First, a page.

By By Pablo A. Tariman
Anatomy of a marriage according to Michael V.
posted 6-Aug-2019  ·  
467 views  ·   0 comments  ·  
Michael V with co-stars in a scene from "Family History."

 Truth to tell, one did not expect much from Michael V.’s latest movie output. One initially dismissed it as probably another improvised episode from his hit TV sitcom, Pepito Manaloto.

But close to its first 20 minutes, the storytelling takes a curious turn and at once you see a rarely discussed anatomy of a marriage from the point of view of the funnyman.

In the beginning, it did look like another scene from Pepito Manaloto but as the story zeroes in on every member of the family in their respective work-a-day routine, you see a hidden crack in the profile of a supposedly happy marriage.

Michael V. as the hard-working patriarch in his mid-40s is put in a situation where he can confront the truth or look away and pretend it didn’t happen.

It is here that Michael V.’s talent as screen writer comes into full flowering as he paints a many-sided picture of a beleaguered husband haunted by nightmares of an unhappy wife.

We are able to see him as a dedicated working man, a thoughtful husband and a loving father.

But as the storytelling peaks, the writer allows as to see moments of truth he overlooks, busy as he is with earning a living.

His wife (Dawn Zulueta) dutifully attends to him in bed asking how his day was and then in another frame, she sees a partner off to slumber land.

This scene must have been going on for sometime and what can the poor wife do?

Michael V. knows his characters inside and out and makes an interesting way to present their moments of vulnerability. This is another tale of a husband focused on his work at the expense of his wife. But the most endearing thing about this movie is that serious concerns are taken up with a sense of humor as contagious as the characters in Pepito Manaloto.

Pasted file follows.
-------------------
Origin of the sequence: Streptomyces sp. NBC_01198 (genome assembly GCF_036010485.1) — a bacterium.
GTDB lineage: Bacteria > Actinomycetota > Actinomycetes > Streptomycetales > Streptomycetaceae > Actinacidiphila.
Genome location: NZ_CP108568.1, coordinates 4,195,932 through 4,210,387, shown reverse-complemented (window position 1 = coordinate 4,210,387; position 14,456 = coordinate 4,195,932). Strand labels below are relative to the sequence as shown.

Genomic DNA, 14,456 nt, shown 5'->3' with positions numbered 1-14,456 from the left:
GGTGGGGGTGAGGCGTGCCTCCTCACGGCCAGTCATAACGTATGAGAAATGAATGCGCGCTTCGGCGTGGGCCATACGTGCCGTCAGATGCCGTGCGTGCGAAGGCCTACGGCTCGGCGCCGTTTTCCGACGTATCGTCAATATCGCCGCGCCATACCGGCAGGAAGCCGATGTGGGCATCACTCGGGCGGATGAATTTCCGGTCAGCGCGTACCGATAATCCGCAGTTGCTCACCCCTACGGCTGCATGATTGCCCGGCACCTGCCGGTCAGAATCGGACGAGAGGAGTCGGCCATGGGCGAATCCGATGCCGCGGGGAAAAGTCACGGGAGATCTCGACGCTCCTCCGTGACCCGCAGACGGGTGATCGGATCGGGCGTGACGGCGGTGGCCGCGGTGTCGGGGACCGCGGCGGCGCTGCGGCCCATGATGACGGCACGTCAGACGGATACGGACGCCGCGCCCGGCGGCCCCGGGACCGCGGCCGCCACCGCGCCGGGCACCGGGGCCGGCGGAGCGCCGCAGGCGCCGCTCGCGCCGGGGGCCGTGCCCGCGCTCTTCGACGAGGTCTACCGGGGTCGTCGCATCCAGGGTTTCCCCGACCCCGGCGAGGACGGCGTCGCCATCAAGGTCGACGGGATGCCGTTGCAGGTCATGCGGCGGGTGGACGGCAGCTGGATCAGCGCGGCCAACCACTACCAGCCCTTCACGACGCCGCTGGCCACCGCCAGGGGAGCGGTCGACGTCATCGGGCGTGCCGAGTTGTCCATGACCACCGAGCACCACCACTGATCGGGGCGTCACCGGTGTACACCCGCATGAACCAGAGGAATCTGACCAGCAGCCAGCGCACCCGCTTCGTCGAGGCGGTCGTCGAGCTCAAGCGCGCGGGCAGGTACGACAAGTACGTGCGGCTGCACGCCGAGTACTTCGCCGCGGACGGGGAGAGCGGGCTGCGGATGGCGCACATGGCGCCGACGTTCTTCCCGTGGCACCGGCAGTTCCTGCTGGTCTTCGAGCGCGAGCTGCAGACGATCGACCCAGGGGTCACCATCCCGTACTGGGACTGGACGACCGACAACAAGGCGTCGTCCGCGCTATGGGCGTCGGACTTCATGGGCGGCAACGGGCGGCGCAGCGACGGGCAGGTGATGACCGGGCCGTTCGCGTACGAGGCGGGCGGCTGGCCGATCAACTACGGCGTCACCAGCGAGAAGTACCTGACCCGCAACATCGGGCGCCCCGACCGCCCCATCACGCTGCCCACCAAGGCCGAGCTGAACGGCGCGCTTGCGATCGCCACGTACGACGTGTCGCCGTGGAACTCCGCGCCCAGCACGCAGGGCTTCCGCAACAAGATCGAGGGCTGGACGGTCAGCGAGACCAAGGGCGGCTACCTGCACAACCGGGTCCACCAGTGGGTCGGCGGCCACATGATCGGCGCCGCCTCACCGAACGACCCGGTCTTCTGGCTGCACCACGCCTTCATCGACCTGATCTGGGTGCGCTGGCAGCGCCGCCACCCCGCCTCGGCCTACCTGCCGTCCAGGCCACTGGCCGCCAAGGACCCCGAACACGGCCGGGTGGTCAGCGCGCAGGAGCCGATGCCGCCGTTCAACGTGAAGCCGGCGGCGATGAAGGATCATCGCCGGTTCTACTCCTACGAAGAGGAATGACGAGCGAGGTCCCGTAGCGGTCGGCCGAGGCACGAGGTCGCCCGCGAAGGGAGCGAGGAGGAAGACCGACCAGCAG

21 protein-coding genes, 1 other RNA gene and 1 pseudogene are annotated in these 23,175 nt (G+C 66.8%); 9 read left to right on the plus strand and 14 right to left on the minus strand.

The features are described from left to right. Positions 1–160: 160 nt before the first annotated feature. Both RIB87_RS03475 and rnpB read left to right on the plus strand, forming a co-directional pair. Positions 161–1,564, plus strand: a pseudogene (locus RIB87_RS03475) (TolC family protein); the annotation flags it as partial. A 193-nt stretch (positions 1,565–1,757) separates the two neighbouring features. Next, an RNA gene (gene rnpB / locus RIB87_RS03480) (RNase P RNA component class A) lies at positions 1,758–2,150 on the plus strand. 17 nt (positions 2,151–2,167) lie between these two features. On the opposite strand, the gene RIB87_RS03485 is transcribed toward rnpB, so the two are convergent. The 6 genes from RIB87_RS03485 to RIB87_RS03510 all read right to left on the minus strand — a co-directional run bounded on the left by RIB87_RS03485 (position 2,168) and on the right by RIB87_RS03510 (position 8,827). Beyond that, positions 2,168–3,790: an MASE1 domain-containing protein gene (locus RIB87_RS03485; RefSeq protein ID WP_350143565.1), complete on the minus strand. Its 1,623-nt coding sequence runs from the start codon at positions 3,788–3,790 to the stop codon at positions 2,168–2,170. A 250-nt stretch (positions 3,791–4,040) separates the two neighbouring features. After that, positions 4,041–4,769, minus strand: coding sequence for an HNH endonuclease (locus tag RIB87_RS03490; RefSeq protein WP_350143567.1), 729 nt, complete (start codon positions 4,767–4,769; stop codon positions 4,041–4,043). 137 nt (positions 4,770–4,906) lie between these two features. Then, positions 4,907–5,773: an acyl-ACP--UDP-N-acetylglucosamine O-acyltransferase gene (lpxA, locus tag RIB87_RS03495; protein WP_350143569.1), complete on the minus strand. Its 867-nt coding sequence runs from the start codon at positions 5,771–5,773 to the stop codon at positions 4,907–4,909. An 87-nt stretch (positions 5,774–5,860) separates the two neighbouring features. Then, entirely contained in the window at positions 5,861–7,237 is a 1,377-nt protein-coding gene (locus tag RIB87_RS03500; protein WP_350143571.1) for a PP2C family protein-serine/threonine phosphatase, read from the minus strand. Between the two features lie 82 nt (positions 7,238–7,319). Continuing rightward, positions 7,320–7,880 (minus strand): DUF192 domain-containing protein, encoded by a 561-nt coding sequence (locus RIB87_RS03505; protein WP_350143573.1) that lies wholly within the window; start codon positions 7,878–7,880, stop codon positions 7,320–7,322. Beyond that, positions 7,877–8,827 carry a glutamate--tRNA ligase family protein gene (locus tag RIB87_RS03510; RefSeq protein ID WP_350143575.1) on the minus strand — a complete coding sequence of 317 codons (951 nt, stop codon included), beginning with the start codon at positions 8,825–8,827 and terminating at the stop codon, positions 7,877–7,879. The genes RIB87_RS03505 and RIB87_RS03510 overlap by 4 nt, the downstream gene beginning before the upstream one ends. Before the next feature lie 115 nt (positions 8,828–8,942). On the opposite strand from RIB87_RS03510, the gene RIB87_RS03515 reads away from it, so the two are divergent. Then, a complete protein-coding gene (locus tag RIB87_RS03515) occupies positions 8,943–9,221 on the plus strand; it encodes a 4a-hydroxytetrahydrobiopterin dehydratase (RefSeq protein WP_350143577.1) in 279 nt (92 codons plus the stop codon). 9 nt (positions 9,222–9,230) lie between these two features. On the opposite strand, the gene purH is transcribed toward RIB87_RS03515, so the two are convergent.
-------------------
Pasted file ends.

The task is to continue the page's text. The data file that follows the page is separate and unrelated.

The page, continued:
As actor, the comedian-writer is probably playing himself with a lot of variations that will make his real life unrecognizable. His funny antics remain but the good thing is he is able to pose serious issues without being melodramatic. While he remains funny in every frame of the movie, he is able to carve another portrait of melancholy of a husband in distress. I cannot think of other actor-comedians who can pull this off with aplomb.

As director, Michael V. is pretty much in control. His storytelling is straight to the point and indeed it is an advantage that he wrote the screenplay himself. He even penned the theme song which, like it or not, blended quite poignantly in the story.

Of course, the other members of the cast did just as well.

Ina Feleo is so natural as the concerned neighbor Meryl Streep comes to mind in all her frames.

But the most telling one is the closet-gay played by Nonie Buencamino with such flourish he made the part his own with hardly any struggle.

Zulueta as the wife is able to keep a face of contentment while going through her own moments of indiscretions. Of course, she is not happy seeing herself drawn to another partner. Her portrayal of the unhappy wife is for the most part genuinely touching.

But the writer-director made a profound way to gently lead the audience into accepting what makes seemingly happy marriages disintegrate and telling it with humor.

The premiere night audiences were rollicking on the floor in the scene where a distraught husband asks his poor wife how many times they did their intimate moments and where. She comes up with a figure that had everyone breaking into guffaws in the movie house.

All told, Family Affair tackles a serious issue in a funny way.

Just when you didn’t expect it, the movie is well-written, well-acted and yes, the director did his homework.

Graded B by the Cinemas Evaluation Board, Family Affair also stars Miguel Tanfelix, Bianca Umali, Paolo Contis, Kakai Bautista, Mikoy Morales, Nikki Co, Jemwell Ventenilla, Vince Gamad, and John Estrada with special cameo appearances of Dingdong Dantes and Eugene Domingo.

It is now showing in cinemas.


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